DUBLIN (Reuters) - Irish voters who favor liberalizing the country’s abortion laws increased their lead in two opinion polls published on Sunday, reversing a trend that suggested the race had begun to tighten ahead of the final days of campaigning.
Voters will be asked on Friday if they wish to overhaul one of the world’s most restrictive regimes that has long divided a once deeply Catholic nation. A complete ban was only lifted five years ago for cases where the mother’s life is in danger.
Those backing a ‘Yes’ vote have held a commanding lead since the referendum was announced in January and while still poised for victory, recent polls showed the ‘No’ side gaining as a large cohort of undecided voters began to make up their minds.
However, the Sunday Business Post/Red C poll found that 56 percent of those surveyed between May 10 and May 16 would vote to change the laws, up three points on last month, with 27 percent against, a rise of one, and 14 percent still undecided.
The Sunday Times/Behaviour & Attitudes (B&A) poll showed a 10-point swing for the ‘Yes’ side compared with a month ago, with 52 percent in favor, 24 percent against and 19 percent undecided. That poll was conducted from May 3 to May 15.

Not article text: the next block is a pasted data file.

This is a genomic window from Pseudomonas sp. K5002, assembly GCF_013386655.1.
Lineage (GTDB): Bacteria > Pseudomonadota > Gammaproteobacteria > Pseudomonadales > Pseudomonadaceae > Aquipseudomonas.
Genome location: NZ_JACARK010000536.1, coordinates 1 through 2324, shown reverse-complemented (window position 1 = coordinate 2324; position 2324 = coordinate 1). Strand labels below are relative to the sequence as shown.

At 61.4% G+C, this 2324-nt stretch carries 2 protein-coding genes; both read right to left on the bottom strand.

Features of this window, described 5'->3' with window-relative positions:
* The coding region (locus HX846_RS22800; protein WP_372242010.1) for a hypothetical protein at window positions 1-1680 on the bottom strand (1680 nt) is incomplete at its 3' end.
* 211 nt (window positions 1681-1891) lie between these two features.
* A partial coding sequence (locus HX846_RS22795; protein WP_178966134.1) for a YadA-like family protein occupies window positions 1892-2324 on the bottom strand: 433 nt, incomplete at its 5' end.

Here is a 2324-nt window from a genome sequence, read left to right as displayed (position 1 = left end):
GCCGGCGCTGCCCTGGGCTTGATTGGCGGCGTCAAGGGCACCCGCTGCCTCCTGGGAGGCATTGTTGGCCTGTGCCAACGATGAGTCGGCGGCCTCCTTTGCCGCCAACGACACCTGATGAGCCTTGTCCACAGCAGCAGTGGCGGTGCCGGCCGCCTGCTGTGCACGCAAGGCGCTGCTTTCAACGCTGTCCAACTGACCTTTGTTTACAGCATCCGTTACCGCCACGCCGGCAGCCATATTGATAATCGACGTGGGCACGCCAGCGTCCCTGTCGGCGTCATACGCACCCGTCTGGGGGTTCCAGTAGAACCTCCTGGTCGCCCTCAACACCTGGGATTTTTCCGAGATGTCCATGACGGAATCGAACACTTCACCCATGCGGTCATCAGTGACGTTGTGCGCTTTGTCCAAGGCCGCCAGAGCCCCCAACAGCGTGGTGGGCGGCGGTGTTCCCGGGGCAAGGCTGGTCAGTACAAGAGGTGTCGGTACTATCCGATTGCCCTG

“Overall we expect the Yes vote to be in and around 56 percent to 58 percent at this stage and, barring any major interventions in the campaign over the next week, that is the most likely result,” said Red C chief executive Richard Colwell, predicting most ‘Don’t Knows’ would vote ‘No’.
“Still enough for the Yes camp to win the referendum, but closer than top line vote intentions suggest.”
The B&A survey reported a surge in cities and larger towns in favor of repealing a 1983 amendment to the constitution that enshrined the equal right to life of the mother and her unborn child, the question that will be posed on the ballot paper.
If the referendum is carried, parliament will then be enabled to set the laws and Ireland’s minority government has proposed legislation that would introduce terminations with no restrictions up to 12 weeks into a pregnancy.
However, with politicians split on the issue, there is no guarantee the government’s proposal will prevail.
Reporting by Padraic Halpin; Editing by Mark Potter